"Don't catch a falling knife," as the old saw commands. (Pardon my mixing a cutlery metaphor.) The idea of buying a former superstar stock at a discount price certainly has its attractions, but you've got to make sure you catch the haft -- not the blade. That's where Motley Fool CAPS comes in.
It's been a while, but thanks to last week's sell-off, we once again have a chance to stand beneath Mr. Market's silverware drawer in hopes of snagging a bargain. Let's meet today's contenders:
|Thompson Creek Metals (NYSE: TC )||$10.23||$2.84||*****|
|SUPERVALU (NYSE: SVU )||$8.93||$2.32||****|
|Hewlett-Packard (NYSE: HPQ )||$36.94||$18.98||***|
|Green Mountain Coffee Roasters (Nasdaq: GMCR )||$115.98||$19.70||**|
The week in weak stocks
After sliding for four long days, some good news from America's big banks helped salvage the week for the Dow Jones Industrial Average Friday, which ended much as it began, at 12,777. Not everyone enjoyed the big bounce, however. Indeed, each of the four stocks named above traded down to a new 52-week low. But why?
Beginning at the bottom, there's little mystery to Green Mountain's declines. Down 4% on Monday, then 7% more on Tuesday, the stock suffered smaller slips later in the week, before plunging another 7% Friday after analysts at Stifel Nicolaus slashed earnings targets. According to the analysts, Green Mountain's on track to earn as little as $1.64 per share next year, barely half what investors are counting on.
Simultaneously, an earnings warning from printer maker Lexmark erased a (small) rally that had been brewing at Hewlett-Packard. The common denominator here: Hewlett also makes printers and, in fact, depends on printer and ink sales for about 28% of its annual profits. So bad news for Lexmark is probably not great news for Hewlett.
"SUPERVALU?" Apparently not. The supermarket got crushed Wednesday, after confirming that cutthroat competition in the grocery industry will force it to eliminate its dividend and make other drastic (actually, the word they used was "strategic") moves to try and salvage the business. Promises notwithstanding, investors aren't waiting around to see how this story ends. After falling 50% Wednesday, the stock continued to slide all the way until markets mercifully closed for the weekend.
Molybdenum miner Thompson Creek confirmed last week that it will release Q2 earnings on Aug. 9. Instead of waiting for the news to come out, investors sold Thompson down to a new 52-week low. Was that the right call?
The bull case for Thompson Creek Metals
CAPS member XanderHe thinks not: "TC's operating costs have been high due to recent investment in a new mine and due to weak commodity prices. Once the new mine gets up and running, we can expect earnings to increase."
Meanwhile, ace CAPS investor Chemdawg points out that Thompson is "selling for less than 2.5 x the cash in the bank and 1/3 of book value... estimates for the next FY indicate a P/E of less than 6..any way that you slice it, this is just about as cheap as you can imagine this will go."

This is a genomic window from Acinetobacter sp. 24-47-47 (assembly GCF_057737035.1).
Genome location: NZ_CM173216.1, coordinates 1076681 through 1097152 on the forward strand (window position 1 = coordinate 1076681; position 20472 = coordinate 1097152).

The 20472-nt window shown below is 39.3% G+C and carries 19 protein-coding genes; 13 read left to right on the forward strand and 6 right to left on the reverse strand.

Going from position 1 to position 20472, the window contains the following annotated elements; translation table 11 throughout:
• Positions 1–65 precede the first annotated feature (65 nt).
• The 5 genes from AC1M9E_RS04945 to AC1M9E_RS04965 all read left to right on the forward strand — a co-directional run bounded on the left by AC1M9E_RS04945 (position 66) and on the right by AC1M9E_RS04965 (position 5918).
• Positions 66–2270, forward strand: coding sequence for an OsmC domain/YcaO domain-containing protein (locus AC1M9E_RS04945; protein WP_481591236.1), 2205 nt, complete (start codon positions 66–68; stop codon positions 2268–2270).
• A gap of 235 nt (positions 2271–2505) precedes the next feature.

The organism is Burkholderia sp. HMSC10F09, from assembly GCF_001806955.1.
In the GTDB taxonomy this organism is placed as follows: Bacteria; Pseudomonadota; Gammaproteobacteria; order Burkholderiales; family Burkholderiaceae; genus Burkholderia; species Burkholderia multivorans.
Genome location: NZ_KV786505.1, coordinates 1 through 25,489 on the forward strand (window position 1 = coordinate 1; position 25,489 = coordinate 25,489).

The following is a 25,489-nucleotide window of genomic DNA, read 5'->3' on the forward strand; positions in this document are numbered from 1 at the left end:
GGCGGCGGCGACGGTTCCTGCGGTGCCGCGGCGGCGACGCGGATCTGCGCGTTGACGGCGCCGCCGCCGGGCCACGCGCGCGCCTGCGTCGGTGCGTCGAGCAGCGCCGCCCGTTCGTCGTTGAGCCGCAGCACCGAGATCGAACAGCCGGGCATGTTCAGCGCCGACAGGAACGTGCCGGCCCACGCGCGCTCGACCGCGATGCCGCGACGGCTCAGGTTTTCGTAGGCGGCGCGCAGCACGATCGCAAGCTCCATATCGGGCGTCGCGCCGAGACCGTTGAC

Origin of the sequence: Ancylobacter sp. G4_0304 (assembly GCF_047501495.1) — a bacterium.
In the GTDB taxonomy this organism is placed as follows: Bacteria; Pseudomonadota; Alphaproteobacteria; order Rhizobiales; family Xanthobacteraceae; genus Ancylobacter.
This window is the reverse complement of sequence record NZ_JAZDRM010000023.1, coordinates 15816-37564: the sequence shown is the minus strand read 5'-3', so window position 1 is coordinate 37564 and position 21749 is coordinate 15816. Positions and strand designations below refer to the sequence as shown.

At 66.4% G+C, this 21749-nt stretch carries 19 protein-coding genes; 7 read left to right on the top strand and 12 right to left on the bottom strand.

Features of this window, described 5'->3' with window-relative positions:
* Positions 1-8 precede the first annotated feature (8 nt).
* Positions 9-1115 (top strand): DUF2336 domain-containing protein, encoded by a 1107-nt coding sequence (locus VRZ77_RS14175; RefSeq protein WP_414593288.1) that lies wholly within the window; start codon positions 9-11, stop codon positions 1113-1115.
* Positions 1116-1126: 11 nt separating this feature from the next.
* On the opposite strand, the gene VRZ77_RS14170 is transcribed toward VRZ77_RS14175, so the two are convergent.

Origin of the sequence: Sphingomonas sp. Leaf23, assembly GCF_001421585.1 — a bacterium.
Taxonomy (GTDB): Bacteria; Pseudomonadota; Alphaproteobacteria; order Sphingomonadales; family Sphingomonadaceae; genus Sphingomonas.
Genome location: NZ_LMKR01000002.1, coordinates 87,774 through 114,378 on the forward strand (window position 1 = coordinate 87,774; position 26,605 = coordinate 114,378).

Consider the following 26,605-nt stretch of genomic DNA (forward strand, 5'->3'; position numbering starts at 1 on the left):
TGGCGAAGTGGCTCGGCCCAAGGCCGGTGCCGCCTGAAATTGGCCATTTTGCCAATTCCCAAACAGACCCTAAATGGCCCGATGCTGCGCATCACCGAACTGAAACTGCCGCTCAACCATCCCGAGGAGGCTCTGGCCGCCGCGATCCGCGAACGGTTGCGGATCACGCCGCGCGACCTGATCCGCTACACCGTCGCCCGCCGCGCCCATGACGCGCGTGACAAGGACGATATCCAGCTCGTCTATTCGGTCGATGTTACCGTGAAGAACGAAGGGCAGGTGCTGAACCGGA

Indeed, if you ask CAPS member Imhilion, the company's actually selling for "below liquidation value." With share prices this low, how could an investor go wrong buying Thompson Creek?
At three times trailing earnings, and six times forward earnings, there's no doubt about it: On the surface, Thompson Creek looks cheap. But it just might be cheap for a reason. For one thing, while technically "profitable," as GAAP accounts for such things, Thompson isn't generating any actual cash from its business. To the contrary, despite "earning" $292 million last year, Thompson's capital investments left the company free cash flow negative to the tune of nearly $500 million.
Partly as a result of this inability to generate cash, the company's also bearing a heaping helping of debt -- $210 million net of cash at last report, on a market cap of less than $485 million. This debt load, combined with Thompson's continued negative free cash flow, persuaded S&P to put the company on "negative" watch for a credit downgrade last week.
A better idea
Fortunately, investors interested in Thompson Creek and its molybdenum operations do have other options to consider. For example, rival miner Freeport-McMoRan (NYSE: FCX ) is the biggest molybdenum miner on the planet, in addition to being a big producer of both copper and gold. It's not as cheap as Thompson from one perspective -- selling for a trailing P/E of 8.3. On the other hand, Freeport's forward P/E of 6.7 is comparable to Thompson's, and Freeport boasts additional advantages: a less leveraged balance sheet and loads of free cash flow. Perhaps best of all, Freeport pays shareholders a whopping 3.8% annual dividend. (Thompson's dividend yield: zero-point-nothing).
In short, Freeport may not have fallen as far as Thompson, but it may bounce back higher regardless.
Mining stocks aside, what other kinds of companies are poised to profit from a resurgence in American manufacturing? Find out in our new report "3 Stocks To Own For The New Industrial Revolution aka The Future is Made in America."